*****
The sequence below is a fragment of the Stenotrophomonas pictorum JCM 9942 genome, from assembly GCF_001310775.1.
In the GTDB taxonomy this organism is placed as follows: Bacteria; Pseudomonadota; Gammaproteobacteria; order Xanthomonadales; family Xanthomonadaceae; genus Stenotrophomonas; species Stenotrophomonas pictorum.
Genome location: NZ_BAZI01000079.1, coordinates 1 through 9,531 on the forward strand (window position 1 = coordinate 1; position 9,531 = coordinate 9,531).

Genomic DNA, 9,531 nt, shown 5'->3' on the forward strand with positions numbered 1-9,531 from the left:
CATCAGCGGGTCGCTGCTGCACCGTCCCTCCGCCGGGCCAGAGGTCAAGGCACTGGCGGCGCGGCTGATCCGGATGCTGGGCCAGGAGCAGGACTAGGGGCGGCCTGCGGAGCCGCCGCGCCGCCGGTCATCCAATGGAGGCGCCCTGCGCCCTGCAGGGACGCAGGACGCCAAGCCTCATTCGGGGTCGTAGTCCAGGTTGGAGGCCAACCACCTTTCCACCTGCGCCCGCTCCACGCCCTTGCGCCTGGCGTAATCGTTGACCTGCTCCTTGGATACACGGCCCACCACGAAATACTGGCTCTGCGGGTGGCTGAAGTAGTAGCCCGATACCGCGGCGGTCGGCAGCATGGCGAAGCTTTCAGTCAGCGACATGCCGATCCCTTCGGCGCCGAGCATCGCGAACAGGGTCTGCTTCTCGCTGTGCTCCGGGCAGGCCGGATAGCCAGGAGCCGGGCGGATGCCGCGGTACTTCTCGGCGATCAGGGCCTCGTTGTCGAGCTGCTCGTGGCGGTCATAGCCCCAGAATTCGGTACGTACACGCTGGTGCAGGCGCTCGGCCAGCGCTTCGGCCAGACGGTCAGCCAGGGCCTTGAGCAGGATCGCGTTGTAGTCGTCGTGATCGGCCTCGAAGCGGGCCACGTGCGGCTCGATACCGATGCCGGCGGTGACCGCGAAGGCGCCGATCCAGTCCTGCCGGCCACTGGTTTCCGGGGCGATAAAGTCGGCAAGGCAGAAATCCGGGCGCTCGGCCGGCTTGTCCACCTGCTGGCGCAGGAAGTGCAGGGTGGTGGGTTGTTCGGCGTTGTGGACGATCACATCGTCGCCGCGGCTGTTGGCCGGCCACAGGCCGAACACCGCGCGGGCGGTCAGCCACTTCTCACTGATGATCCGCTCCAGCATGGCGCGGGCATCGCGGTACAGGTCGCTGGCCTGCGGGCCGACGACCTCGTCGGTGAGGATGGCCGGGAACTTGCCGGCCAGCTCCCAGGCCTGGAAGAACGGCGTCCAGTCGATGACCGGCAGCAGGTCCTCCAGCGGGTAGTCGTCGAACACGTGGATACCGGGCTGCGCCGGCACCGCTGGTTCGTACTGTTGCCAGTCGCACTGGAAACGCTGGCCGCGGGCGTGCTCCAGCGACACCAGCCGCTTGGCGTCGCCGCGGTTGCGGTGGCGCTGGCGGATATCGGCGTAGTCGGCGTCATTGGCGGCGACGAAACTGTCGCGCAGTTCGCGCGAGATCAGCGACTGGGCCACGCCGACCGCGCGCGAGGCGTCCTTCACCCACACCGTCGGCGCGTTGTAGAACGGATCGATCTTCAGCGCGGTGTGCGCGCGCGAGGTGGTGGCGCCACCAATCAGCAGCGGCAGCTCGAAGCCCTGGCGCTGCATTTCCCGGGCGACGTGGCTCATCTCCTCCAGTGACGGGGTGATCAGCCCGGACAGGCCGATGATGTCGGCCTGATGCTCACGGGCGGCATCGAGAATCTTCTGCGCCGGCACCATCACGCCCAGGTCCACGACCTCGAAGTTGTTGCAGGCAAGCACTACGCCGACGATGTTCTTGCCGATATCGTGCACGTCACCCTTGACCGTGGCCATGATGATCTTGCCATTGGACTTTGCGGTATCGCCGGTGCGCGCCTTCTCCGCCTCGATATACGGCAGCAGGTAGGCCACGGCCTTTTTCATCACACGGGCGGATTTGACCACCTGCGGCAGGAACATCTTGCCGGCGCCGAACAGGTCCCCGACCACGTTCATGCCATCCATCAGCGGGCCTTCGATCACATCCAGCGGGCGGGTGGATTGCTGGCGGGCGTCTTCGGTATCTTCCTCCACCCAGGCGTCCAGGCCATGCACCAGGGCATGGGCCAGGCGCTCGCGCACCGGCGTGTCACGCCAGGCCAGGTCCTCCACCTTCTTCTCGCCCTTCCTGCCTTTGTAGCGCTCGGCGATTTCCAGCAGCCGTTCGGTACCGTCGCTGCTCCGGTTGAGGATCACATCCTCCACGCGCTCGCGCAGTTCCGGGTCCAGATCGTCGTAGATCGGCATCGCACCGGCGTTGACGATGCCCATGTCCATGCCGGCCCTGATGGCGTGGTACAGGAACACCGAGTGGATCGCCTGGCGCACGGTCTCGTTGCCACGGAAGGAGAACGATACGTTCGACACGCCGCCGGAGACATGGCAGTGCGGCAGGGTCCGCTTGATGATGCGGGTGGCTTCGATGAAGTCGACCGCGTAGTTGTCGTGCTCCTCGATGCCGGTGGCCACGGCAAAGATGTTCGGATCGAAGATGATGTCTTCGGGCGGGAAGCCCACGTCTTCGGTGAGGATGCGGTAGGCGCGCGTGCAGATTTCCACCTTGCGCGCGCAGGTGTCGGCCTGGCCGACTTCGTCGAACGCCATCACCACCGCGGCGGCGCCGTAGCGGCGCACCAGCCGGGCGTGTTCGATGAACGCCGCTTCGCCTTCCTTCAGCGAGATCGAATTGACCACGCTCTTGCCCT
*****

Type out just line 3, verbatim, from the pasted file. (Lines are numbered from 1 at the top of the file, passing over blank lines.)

Genome location: NZ_BAZI01000079.1, coordinates 1 through 9,531 on the forward strand (window position 1 = coordinate 1; position 9,531 = coordinate 9,531).